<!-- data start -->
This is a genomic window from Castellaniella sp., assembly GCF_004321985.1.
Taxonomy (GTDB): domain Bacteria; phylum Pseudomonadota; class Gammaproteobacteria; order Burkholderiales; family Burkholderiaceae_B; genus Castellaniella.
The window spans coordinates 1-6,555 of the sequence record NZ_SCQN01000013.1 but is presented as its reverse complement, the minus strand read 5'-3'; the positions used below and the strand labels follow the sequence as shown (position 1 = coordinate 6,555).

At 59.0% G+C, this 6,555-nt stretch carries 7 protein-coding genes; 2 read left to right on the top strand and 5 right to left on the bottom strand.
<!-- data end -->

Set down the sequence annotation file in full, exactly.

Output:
This is a genomic window from Castellaniella sp., assembly GCF_004321985.1.
Taxonomy (GTDB): domain Bacteria; phylum Pseudomonadota; class Gammaproteobacteria; order Burkholderiales; family Burkholderiaceae_B; genus Castellaniella.
The window spans coordinates 1-6,555 of the sequence record NZ_SCQN01000013.1 but is presented as its reverse complement, the minus strand read 5'-3'; the positions used below and the strand labels follow the sequence as shown (position 1 = coordinate 6,555).

At 59.0% G+C, this 6,555-nt stretch carries 7 protein-coding genes; 2 read left to right on the top strand and 5 right to left on the bottom strand.